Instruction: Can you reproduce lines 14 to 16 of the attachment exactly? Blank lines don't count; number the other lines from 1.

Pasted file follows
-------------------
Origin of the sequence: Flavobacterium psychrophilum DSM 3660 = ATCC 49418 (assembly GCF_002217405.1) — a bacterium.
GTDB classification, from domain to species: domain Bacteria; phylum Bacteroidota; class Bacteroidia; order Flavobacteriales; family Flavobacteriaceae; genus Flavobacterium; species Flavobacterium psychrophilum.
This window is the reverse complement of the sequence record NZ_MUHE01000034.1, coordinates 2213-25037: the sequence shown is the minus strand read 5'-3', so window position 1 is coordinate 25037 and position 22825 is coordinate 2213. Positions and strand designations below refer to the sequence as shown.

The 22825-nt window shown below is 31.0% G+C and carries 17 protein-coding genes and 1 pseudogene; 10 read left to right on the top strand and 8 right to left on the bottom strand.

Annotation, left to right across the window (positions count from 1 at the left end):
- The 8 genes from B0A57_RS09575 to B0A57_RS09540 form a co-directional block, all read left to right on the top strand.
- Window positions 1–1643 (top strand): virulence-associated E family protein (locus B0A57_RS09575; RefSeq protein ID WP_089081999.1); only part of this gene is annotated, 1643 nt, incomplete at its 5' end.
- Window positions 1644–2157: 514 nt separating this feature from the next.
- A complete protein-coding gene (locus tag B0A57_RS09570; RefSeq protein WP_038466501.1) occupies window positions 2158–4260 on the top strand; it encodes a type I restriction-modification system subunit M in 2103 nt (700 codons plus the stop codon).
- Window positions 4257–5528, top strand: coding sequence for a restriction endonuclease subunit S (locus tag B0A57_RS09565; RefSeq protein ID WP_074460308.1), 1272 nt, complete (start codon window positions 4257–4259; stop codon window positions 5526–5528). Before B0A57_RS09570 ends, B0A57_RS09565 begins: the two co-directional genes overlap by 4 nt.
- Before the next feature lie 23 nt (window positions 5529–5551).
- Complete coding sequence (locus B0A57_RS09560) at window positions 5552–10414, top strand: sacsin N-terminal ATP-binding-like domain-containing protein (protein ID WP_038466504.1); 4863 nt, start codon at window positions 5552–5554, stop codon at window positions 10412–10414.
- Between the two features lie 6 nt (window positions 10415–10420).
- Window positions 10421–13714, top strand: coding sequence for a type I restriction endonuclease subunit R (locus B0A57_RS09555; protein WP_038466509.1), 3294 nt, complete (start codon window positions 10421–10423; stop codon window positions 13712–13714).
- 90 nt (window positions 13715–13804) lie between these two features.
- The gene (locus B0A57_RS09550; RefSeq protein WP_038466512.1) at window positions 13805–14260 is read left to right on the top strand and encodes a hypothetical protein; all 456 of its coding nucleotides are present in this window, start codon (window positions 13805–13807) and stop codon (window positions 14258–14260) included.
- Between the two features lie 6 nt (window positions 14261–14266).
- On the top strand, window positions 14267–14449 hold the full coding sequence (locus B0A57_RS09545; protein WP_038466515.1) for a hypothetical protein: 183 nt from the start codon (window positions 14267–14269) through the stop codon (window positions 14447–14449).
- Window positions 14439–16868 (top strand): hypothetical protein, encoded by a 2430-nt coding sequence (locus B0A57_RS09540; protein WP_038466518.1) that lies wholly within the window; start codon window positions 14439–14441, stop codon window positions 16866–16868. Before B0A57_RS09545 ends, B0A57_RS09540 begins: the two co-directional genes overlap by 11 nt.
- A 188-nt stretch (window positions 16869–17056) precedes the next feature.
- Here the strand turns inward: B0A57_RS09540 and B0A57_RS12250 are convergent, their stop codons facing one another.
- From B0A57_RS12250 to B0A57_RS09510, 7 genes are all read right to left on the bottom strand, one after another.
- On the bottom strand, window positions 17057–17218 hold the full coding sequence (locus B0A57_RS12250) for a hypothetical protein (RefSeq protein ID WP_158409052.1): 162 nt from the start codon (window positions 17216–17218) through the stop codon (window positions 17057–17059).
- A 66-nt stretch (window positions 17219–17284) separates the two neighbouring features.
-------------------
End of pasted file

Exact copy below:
- Window positions 10421–13714, top strand: coding sequence for a type I restriction endonuclease subunit R (locus B0A57_RS09555; protein WP_038466509.1), 3294 nt, complete (start codon window positions 10421–10423; stop codon window positions 13712–13714).
- 90 nt (window positions 13715–13804) lie between these two features.
- The gene (locus B0A57_RS09550; RefSeq protein WP_038466512.1) at window positions 13805–14260 is read left to right on the top strand and encodes a hypothetical protein; all 456 of its coding nucleotides are present in this window, start codon (window positions 13805–13807) and stop codon (window positions 14258–14260) included.